Last, sunny day with the Panda 4×4. A memorable week which has left me totally undecided about the merits of a tiny four-wheel drive based on a supermini.
Whether you think the Fiat is cute or contorted, it does turn heads. The upright styling doesn’t do it for me, even with the extra body mouldings and chrome scuff plates front and rear. The Panda is just too small for the off-road make-over.
Inside, the ‘squircles’ design theme is taken to the limit and gives some of the dash dials an awkward look and feel. This is especially true of the heater dials, which look like they have melted in the sun. While the door handles are awkward to grip.
There’s room for four adults, just, but you wouldn’t want to be travelling too far in the back. The boot is a decent size and there are plenty of storage spaces – many more than bigger cars usually offer.
Overall, the Panda 4×4 works best in an urban environment, or as a second car for those bad winter days of ice and snow. As that is a luxury few of us can afford, I’m not entirely sure who will buy the Panda 4×4, despite it’s excellent off-road abilities.
You see all forms of life in Tesco, Stow-on-the-Wold. Is there a posher ‘normal’ supermarket in Gloucestershire – possibly not. The car park is crammed with a wide selection of vehicles too, from mud-splattered Land Rover Defenders, to Range Rovers and Audi Q8s.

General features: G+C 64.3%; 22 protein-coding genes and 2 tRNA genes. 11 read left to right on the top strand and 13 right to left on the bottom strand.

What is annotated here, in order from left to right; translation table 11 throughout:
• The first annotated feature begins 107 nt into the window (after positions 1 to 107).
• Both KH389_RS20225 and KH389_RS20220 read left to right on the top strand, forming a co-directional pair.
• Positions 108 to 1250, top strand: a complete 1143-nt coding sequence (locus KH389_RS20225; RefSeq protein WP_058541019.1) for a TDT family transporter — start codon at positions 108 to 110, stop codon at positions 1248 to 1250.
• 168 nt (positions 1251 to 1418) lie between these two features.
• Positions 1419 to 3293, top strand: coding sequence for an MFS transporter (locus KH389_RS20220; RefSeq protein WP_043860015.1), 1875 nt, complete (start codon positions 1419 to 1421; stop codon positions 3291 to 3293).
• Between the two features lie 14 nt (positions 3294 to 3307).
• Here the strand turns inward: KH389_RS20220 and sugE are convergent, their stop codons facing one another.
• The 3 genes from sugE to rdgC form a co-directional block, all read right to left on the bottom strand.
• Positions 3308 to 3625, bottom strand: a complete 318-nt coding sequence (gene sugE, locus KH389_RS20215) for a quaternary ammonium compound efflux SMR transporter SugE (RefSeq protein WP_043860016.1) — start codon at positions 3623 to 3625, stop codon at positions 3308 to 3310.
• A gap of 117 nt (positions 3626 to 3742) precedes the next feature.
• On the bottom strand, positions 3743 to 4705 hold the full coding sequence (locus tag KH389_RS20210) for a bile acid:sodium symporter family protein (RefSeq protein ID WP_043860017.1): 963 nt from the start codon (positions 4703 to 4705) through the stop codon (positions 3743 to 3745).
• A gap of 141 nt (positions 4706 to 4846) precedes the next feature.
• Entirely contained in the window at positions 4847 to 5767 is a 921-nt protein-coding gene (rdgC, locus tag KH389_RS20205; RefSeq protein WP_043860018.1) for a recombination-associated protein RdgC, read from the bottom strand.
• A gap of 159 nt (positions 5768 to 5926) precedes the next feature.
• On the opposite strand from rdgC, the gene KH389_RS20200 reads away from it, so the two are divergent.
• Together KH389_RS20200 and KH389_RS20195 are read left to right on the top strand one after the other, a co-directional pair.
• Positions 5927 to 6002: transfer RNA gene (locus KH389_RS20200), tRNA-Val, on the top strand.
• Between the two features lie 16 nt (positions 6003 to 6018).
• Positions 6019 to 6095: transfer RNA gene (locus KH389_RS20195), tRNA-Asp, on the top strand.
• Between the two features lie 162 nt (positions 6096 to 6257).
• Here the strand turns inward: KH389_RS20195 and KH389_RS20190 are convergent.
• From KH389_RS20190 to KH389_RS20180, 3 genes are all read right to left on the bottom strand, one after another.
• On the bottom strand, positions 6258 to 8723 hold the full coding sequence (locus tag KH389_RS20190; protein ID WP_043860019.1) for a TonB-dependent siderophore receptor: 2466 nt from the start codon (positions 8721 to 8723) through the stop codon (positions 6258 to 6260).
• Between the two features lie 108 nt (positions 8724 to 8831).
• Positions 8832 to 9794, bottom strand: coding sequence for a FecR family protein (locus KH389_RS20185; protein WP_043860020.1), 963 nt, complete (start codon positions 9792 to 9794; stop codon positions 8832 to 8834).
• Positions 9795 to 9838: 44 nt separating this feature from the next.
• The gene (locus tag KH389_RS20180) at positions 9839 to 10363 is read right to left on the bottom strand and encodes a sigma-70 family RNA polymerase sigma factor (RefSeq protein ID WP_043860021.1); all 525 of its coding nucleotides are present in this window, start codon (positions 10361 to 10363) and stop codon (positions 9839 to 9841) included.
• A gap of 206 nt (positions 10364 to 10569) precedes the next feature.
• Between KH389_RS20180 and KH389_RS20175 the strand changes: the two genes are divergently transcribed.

I squeezed the Panda in to a slot next to woman who had two members of staff helping her load a Mercedes G-Wagon. While most people are worrying about their next food bill and we already have food banks operating around the country, she was whinging about fitting 24 bottles of champagne in a shopping trolley alongside her chubby sprog.
I took an instant dislike – it was impossible not too. Then her backside, supported by legs that could have propped up an oil rig, bumped into my wing mirror. No apologies, she just carried moaning on regardless.
So what a joy it was to see her later in Stow town centre, arguing with a traffic warden who had slapped a ticket on her Merc. I’m going to put that man forward for some kind of civic award. Tweed+Merc=Tw*t. You wouldn’t see that happen to a Panda 4×4….
The weighing in room at Cheltenham Racecourse is an interesting place to watch this week’s festival unfold. A lot of small men, with weather beaten faces and multi-coloured silks tipping the scales at ridiculously low weights.
Around them, there’s a distinct whiff of cash from the owners and trainers who nervously wait to see if it is going to be their year at National Hunt’s premier event. Money is no object to many of them and the slickest way to arrive at the course these days is by helicopter, then Range Rover or like us, in a Fiat Panda 4×4!
It may look slightly Postman Pat but the two-cylinder engine of the 0.9 TwinAir was the perfect antidote to the mass of Range Rovers and Mercedes clogging up the entrance to the car park. The Panda was able to out manoeuvre all of them into the tiniest of spaces.
I am starting to warm to the Panda. It does have faults but if you are prepared to use the six-speed gearbox enthusiastically, it rewards you with a fun drive, especially in town. In the country, it lacks a bit of grunt, especially for overtaking.